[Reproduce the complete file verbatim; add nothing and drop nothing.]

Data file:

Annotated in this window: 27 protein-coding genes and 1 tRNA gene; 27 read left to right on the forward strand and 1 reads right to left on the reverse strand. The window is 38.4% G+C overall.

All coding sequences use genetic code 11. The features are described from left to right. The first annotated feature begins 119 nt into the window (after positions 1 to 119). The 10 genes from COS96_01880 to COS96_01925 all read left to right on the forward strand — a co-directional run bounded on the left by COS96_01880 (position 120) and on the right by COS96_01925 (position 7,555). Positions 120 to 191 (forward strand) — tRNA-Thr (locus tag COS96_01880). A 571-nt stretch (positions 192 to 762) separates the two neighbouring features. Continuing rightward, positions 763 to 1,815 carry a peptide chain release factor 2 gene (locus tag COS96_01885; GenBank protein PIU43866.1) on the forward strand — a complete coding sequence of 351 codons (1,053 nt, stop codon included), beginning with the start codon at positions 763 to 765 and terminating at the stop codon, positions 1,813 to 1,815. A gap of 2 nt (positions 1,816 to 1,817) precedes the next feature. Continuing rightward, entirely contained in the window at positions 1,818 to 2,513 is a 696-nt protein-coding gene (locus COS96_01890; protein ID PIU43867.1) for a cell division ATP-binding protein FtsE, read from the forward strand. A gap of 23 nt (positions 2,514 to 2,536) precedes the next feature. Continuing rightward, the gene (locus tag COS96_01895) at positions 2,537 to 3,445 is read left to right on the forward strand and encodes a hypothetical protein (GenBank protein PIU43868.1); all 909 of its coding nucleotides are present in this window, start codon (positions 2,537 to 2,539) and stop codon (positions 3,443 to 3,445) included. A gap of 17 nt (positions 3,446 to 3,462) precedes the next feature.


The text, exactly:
Annotated in this window: 27 protein-coding genes and 1 tRNA gene; 27 read left to right on the forward strand and 1 reads right to left on the reverse strand. The window is 38.4% G+C overall.

All coding sequences use genetic code 11. The features are described from left to right. The first annotated feature begins 119 nt into the window (after positions 1 to 119). The 10 genes from COS96_01880 to COS96_01925 all read left to right on the forward strand — a co-directional run bounded on the left by COS96_01880 (position 120) and on the right by COS96_01925 (position 7,555). Positions 120 to 191 (forward strand) — tRNA-Thr (locus tag COS96_01880). A 571-nt stretch (positions 192 to 762) separates the two neighbouring features. Continuing rightward, positions 763 to 1,815 carry a peptide chain release factor 2 gene (locus tag COS96_01885; GenBank protein PIU43866.1) on the forward strand — a complete coding sequence of 351 codons (1,053 nt, stop codon included), beginning with the start codon at positions 763 to 765 and terminating at the stop codon, positions 1,813 to 1,815. A gap of 2 nt (positions 1,816 to 1,817) precedes the next feature. Continuing rightward, entirely contained in the window at positions 1,818 to 2,513 is a 696-nt protein-coding gene (locus COS96_01890; protein ID PIU43867.1) for a cell division ATP-binding protein FtsE, read from the forward strand. A gap of 23 nt (positions 2,514 to 2,536) precedes the next feature. Continuing rightward, the gene (locus tag COS96_01895) at positions 2,537 to 3,445 is read left to right on the forward strand and encodes a hypothetical protein (GenBank protein PIU43868.1); all 909 of its coding nucleotides are present in this window, start codon (positions 2,537 to 2,539) and stop codon (positions 3,443 to 3,445) included. A gap of 17 nt (positions 3,446 to 3,462) precedes the next feature.